Theorem: Let $\mu$ and $\nu$ be two $\sigma$-finite measures on a measurable space $(X, B)$. Then $\nu$ can be decomposed as $$\nu = \nu_\mathrm{abs} + \nu_\mathrm{sing}$$ into the sum of two $\sigma$-finite measures with $\nu_\mathrm{abs} \ll \mu$ being absolutely continuous with respect to $\mu$ and $\nu_\mathrm{sing} \bot \mu$ being singular to each other.

Remark: We only prove the theorem for finite measures.

a) Define a measure $m = \mu + \nu$ and define on the real Hilbert space $H = L_m^2(X)$ a linear functional $\Phi(g) := \int g \; d\nu$. First restrict it to simple functions and show that the operator is bounded on the space of simple functions in $L^2$. Extend it to $H$ and prove that $\exists k \in H : \Phi (g) = \int g k \; d m$.

I've done the first two parts of part a) and now I'm stuck with proving that $\exists k \in H : \Phi (g) = \int g k \; d m$.

I was thinking something like this: \begin{align} \Phi g = \int_X g \; d \nu = \int_X g \; d \nu_\mathrm{abs} + \int_X g \; d \nu_\mathrm{sing} = \int_X fg \; d \mu + \int_{X_1} g \; d \nu + \int_{X_2} g \; d \nu = \int_X fg \; d \mu + \int_{X_2} g \; d \nu \end{align}

But then I don't know how to proceed. Am I on the right track? Many thanks for your help.

b) Prove that $k$ takes values in $[0,1]$ $m$-almost surely.

Can you tell me if the following is correct:

\begin{align} P(\{ x | k(x) \in [0,1]\}) = m(k^{-1}([0,1])) = \int_{k^{-1}([0,1])} 1 dm = \\ \int_{k^{-1}([0,1])} (1 \circ k) dm = \int_{k^{-1}([0,1])} 1 \cdot (1 \circ k) dm = \int_{k^{-1}([0,1])} (1 \circ k) d\nu = \int_{[0,1]} 1 d k(\nu) \end{align}

And then I want this to be $1$ but I don't know $\nu$ and I don't know $d k(\nu)$ so I think I'm stuck here.

Edit

a) OK, using t.b.'s comment the answer to ta) is:

Using the Riesz representation theorem for Hilbert spaces the existence of $k$ follows immediately.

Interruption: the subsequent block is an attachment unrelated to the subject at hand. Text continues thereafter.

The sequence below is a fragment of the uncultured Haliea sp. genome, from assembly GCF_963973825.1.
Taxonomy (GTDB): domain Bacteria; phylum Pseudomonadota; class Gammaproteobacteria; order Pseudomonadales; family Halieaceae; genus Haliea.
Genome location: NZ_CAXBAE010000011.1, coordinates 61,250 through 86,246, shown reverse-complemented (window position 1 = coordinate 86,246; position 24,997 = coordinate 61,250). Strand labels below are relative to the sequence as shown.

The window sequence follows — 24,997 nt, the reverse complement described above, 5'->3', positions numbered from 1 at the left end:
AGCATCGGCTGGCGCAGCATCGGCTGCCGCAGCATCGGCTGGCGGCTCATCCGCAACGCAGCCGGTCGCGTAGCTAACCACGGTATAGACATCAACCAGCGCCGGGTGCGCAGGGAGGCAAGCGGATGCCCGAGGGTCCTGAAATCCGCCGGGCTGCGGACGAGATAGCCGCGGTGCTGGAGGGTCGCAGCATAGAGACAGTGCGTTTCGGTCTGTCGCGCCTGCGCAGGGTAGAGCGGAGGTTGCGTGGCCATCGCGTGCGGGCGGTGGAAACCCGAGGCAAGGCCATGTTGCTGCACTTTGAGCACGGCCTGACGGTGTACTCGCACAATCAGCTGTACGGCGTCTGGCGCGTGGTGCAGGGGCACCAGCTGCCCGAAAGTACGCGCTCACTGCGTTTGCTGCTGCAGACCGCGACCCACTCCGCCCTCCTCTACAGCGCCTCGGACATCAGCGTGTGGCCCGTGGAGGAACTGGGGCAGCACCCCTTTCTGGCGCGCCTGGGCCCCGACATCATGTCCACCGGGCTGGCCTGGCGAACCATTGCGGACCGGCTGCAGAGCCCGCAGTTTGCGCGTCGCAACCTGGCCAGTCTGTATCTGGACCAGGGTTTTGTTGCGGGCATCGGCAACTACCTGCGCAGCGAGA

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Use the Riesz representation theorem to find $k$. – t.b. Oct 24 '11 at 13:45
By the way, you're already assuming that $\nu$ can be decomposed, in the last line. You shouldn't do that... – t.b. Oct 24 '11 at 13:48
I did some TeX improvements. Notice that $\nu_{sing}$ looks different from $\nu_\mathrm{sing}$, and $<<$ looks different from $\ll$. (And a few other minor things.) – Michael Hardy Oct 24 '11 at 17:18
No it's not wrong, but it doesn't add any new information to this thread. I would've expected that you invest a bit more effort and thought into your homework. You've got 4 more parts of your exercise sheet to solve by tomorrow. I tried to 1. discourage you from posting all five parts as separate threads, 2. urge you that you do the thinking yourself, 3. tell you that it doesn't matter for you if you copy down the solution from answers here or from a book. But here you're asking people to invest time... – t.b. Oct 25 '11 at 12:35
Thanks a lot for this. I haven't ignored your mails and I'll write to you by tomorrow. I'm a bit in a hurry these days. Just don't be too pessimistic, keep your head up and keep working. Best wishes, t. (I just noticed that I could remove my downvote here...). – t.b. Jul 26 '12 at 12:26

For b) use a): You showed that $$\int_X g \,d\nu = \int_X gk \,dm, \quad \text{for }g\in L^2(X,m). \tag{1}$$ We can show that $L^{\infty}(X, m) \subset L^2(X,m)$ because $$\| g \|_{L^2(X,m)}=\sqrt{\int_X |g|^2\, dm} \leqslant \|g\|_{\infty}\sqrt{\int_X dm}=\underbrace{\sqrt{m(X)}}_{<+\infty}\underbrace{\|g\|_{\infty}}_{<+\infty} < +\infty$$
We can use $(1)$ for $g=\chi_A$ because $L^{\infty}(X, m) \subset L^2(X,m)$ and we find $$\nu(A)=\int_A k\, dm.$$
Now $$\underbrace{\frac{\nu(A)}{\nu (A)+\mu(A)}}_{\in [0,1]}=\frac{\nu(A)}{m(A)}=\frac{1}{m(A)}\int_A k\, dm \in [0,1] \quad \text{for } m(A) \neq 0.$$
And now, use $k \in L^1(X,m)$ from Cauchy-Schwarz inequality $$\int_X |k|\, dm \leqslant \sqrt{m(X)}\underbrace{\sqrt{\int_X |k|^2\, dm}}_{<+\infty \text{because }k\in L^2(X,m)} < +\infty,$$ $m$ is finite measure and $\frac{1}{m(A)}\int_A k\, dm \in [0,1],$ so we can apply mean value theorem (I don't know English version of this theorem) and find $$k \in [0,1] \,\, [m]\text{-almost surely}$$